## Brain-Teaser 502

**From The Sunday Times, 17th January 1971** [link]

A publisher friend of mine told me the following improbable story. He dreamt that on his shelves he had a collection of twelve books of the same edition of the same title. The curious thing about these books was this:

The book, as published, ran to 300 pages, but eleven of the books on his shelves had each been bound with duplicate leaves inserted. The number of leaves thus duplicated was different in each volume, all except two being even numbers. They went in ascending order from the book on the left (Volume I), the highest being twenty extra leaves in Volume XI.

The end book on the right (Volume XII) had 200 pages missing. By a strange coincidence, the duplicated sections from the other volumes exactly filled these gaps. In the reconstituted Volume XII the middle pages (143 to 158) came from the middle volume of the faulty books, while half the duplicated pages came before these and an equal number in the latter half of the volume.

How many pages were duplicated in Volume IV?

[teaser502]

## Jim Randell 10:55 am

on27 September 2019 Permalink |Assuming that 1 “leaf” consists of 2 “pages” (the “front” (odd numbered) page and “back” (even numbered) page).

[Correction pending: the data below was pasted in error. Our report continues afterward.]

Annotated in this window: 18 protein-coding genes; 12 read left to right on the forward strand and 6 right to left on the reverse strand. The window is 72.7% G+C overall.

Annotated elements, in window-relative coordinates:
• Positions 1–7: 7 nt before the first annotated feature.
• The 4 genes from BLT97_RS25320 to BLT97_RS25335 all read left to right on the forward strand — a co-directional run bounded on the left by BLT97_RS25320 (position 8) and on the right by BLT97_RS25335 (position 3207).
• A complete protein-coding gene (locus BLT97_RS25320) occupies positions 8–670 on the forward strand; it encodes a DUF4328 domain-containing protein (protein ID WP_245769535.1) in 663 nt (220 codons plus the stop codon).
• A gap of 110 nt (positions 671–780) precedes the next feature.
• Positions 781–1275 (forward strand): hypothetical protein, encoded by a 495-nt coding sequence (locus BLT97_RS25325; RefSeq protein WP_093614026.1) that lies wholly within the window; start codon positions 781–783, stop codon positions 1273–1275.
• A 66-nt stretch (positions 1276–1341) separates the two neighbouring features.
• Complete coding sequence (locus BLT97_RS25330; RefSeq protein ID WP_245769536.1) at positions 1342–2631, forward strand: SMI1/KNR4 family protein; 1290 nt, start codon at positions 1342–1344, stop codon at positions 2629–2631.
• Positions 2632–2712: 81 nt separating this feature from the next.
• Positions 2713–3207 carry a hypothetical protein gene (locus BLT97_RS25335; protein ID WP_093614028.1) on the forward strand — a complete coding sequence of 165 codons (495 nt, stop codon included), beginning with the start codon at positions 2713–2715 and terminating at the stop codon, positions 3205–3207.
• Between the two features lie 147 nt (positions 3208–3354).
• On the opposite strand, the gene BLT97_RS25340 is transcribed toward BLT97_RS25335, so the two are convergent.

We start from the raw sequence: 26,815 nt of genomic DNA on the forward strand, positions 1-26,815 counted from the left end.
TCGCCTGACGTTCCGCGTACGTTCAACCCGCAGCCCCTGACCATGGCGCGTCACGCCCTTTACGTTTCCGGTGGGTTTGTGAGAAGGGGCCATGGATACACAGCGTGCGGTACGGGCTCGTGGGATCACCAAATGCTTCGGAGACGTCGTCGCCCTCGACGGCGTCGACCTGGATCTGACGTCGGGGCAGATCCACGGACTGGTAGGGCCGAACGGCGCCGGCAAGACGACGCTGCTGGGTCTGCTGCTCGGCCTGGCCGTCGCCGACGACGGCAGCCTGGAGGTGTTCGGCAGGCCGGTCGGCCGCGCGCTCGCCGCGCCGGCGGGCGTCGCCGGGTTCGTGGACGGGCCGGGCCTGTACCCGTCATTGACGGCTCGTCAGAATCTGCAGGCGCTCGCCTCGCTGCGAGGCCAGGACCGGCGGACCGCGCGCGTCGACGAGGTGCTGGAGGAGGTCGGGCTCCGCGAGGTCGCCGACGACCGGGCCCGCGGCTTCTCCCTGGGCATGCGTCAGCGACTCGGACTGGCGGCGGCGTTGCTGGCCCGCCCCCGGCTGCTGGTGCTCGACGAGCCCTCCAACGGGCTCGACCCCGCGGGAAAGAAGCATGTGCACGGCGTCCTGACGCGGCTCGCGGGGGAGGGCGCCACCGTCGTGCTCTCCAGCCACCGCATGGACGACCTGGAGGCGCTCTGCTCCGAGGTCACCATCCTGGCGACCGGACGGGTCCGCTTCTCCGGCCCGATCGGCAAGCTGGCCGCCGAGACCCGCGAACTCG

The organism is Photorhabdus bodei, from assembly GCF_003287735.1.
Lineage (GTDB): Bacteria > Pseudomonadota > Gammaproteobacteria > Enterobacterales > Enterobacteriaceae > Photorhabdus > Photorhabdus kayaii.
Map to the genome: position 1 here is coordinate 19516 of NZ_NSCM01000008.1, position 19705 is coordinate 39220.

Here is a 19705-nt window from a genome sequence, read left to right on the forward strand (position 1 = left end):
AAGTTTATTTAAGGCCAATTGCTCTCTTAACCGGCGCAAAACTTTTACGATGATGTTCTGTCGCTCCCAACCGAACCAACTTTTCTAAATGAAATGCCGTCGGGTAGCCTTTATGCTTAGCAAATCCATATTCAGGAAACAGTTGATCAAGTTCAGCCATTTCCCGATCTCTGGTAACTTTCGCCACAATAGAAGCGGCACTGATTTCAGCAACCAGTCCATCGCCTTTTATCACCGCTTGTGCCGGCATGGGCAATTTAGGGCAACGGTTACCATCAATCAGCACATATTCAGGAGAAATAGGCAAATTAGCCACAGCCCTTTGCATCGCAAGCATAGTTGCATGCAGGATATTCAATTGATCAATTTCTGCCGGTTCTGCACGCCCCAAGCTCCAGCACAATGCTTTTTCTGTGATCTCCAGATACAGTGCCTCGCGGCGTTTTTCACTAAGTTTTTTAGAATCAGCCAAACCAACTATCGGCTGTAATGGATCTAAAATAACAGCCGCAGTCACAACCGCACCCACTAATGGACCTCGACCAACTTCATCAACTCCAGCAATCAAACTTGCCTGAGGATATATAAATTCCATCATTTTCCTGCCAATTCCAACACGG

We know vol XII has 200 missing pages (= 100 missing leaves), and each is accounted for (exactly) by the duplicate leaves in vols I – XI.

Of the 100 duplicate leaves vol XI has 20 of them, so the remaining volumes have 80 duplicate leaves between them.

This Python program examines this scenario. It runs in 104ms.

Run:[ @repl.it ]This seems to give 4 possibilities for the numbers of duplicate leaves:

If we’d been asked for the number of duplicate leaves (or pages) in vols VII or VIII there would be a unique solution (10 leaves for vol VII; 12 leaves for vol VIII), but not for vol IV (we have options for 4, 5, 6 duplicate leaves).

So we need to try an untangle the condition:

So vol VI must have (at least) 8 duplicate leaves. Which it does in each of our possibilities, so that doesn’t help us.

The rest of it either doesn’t make sense, or doesn’t seem to be useful.

“half the duplicate pages” is 50 leaves, so 50 of the duplicate leaves end up making up some of pages 1-142 of vol XII.

It then goes on to say “and an equal number” (presumably another 50 leaves) “in the latter half of the volume” (presumably pages 151-300), which seems to account for 104 of the 100 missing leaves. So that can’t be right.

Perhaps it meant “…half the

remainingduplicated pages…”, but that just tells us that 46 of the duplicate leaves are used for pages 1-142, and the other 46 are used for pages 159-300, which as we have 92 duplicate leaves to distribute doesn’t seem to help either.Another possibility is to ignore the final condition, and take a strict reading of “eleven of the books on his shelves had each been bound with duplicate leaves inserted”, to mean that each book has at least 2 duplicate leaves. This removes the first 3 of the possibilities, leaving:

As the only remaining solution, so vol IV has 5 duplicate leaves, and hence 10 duplicate pages. (Which is the published solution).

We can modify line 13 of the program to [[

`decompose(80, 10, 2)`

]] to get this single solution.LikeLike